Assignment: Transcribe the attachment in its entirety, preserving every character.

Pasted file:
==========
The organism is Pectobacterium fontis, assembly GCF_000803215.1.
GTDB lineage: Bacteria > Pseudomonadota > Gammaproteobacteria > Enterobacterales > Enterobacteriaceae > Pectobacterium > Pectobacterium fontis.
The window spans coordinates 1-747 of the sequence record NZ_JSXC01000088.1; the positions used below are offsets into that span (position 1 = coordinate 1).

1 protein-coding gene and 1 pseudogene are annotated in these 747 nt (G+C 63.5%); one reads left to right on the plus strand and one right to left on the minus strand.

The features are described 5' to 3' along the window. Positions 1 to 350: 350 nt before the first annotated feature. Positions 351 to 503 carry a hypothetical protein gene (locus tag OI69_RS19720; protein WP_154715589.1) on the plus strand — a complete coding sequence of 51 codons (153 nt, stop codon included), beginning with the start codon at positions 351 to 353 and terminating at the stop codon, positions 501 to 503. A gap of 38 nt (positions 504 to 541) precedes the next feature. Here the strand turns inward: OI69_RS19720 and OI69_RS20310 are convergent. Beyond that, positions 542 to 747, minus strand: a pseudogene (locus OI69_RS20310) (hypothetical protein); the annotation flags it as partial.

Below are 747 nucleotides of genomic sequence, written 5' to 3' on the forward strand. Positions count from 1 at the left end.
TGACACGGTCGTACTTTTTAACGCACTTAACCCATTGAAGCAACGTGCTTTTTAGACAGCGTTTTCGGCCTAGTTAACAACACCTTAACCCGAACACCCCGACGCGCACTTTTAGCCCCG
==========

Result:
The organism is Pectobacterium fontis, assembly GCF_000803215.1.
GTDB lineage: Bacteria > Pseudomonadota > Gammaproteobacteria > Enterobacterales > Enterobacteriaceae > Pectobacterium > Pectobacterium fontis.
The window spans coordinates 1-747 of the sequence record NZ_JSXC01000088.1; the positions used below are offsets into that span (position 1 = coordinate 1).

1 protein-coding gene and 1 pseudogene are annotated in these 747 nt (G+C 63.5%); one reads left to right on the plus strand and one right to left on the minus strand.

The features are described 5' to 3' along the window. Positions 1 to 350: 350 nt before the first annotated feature. Positions 351 to 503 carry a hypothetical protein gene (locus tag OI69_RS19720; protein WP_154715589.1) on the plus strand — a complete coding sequence of 51 codons (153 nt, stop codon included), beginning with the start codon at positions 351 to 353 and terminating at the stop codon, positions 501 to 503. A gap of 38 nt (positions 504 to 541) precedes the next feature. Here the strand turns inward: OI69_RS19720 and OI69_RS20310 are convergent. Beyond that, positions 542 to 747, minus strand: a pseudogene (locus OI69_RS20310) (hypothetical protein); the annotation flags it as partial.

Below are 747 nucleotides of genomic sequence, written 5' to 3' on the forward strand. Positions count from 1 at the left end.
TGACACGGTCGTACTTTTTAACGCACTTAACCCATTGAAGCAACGTGCTTTTTAGACAGCGTTTTCGGCCTAGTTAACAACACCTTAACCCGAACACCCCGACGCGCACTTTTAGCCCCG